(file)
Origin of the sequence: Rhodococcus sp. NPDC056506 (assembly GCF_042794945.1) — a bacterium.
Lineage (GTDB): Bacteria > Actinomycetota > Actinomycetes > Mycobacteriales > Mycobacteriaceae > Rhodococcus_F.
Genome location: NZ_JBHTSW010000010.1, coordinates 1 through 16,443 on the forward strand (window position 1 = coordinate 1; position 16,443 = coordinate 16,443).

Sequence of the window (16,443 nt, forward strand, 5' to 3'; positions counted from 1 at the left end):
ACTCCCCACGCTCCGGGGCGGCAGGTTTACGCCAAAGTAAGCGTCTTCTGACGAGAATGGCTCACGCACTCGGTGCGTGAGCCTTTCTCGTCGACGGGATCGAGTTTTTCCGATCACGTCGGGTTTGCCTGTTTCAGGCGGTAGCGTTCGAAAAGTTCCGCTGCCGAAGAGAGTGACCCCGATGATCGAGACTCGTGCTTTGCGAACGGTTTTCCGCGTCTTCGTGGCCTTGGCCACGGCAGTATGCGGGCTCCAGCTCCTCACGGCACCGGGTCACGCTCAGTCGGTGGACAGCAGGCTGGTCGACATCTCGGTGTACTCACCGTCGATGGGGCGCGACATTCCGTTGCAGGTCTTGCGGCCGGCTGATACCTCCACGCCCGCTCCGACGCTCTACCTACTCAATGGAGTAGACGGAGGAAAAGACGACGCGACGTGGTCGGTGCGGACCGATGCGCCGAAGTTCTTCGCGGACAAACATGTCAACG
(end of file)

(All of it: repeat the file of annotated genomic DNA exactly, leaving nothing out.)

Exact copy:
Origin of the sequence: Rhodococcus sp. NPDC056506 (assembly GCF_042794945.1) — a bacterium.
Lineage (GTDB): Bacteria > Actinomycetota > Actinomycetes > Mycobacteriales > Mycobacteriaceae > Rhodococcus_F.
Genome location: NZ_JBHTSW010000010.1, coordinates 1 through 16,443 on the forward strand (window position 1 = coordinate 1; position 16,443 = coordinate 16,443).

Sequence of the window (16,443 nt, forward strand, 5' to 3'; positions counted from 1 at the left end):
ACTCCCCACGCTCCGGGGCGGCAGGTTTACGCCAAAGTAAGCGTCTTCTGACGAGAATGGCTCACGCACTCGGTGCGTGAGCCTTTCTCGTCGACGGGATCGAGTTTTTCCGATCACGTCGGGTTTGCCTGTTTCAGGCGGTAGCGTTCGAAAAGTTCCGCTGCCGAAGAGAGTGACCCCGATGATCGAGACTCGTGCTTTGCGAACGGTTTTCCGCGTCTTCGTGGCCTTGGCCACGGCAGTATGCGGGCTCCAGCTCCTCACGGCACCGGGTCACGCTCAGTCGGTGGACAGCAGGCTGGTCGACATCTCGGTGTACTCACCGTCGATGGGGCGCGACATTCCGTTGCAGGTCTTGCGGCCGGCTGATACCTCCACGCCCGCTCCGACGCTCTACCTACTCAATGGAGTAGACGGAGGAAAAGACGACGCGACGTGGTCGGTGCGGACCGATGCGCCGAAGTTCTTCGCGGACAAACATGTCAACG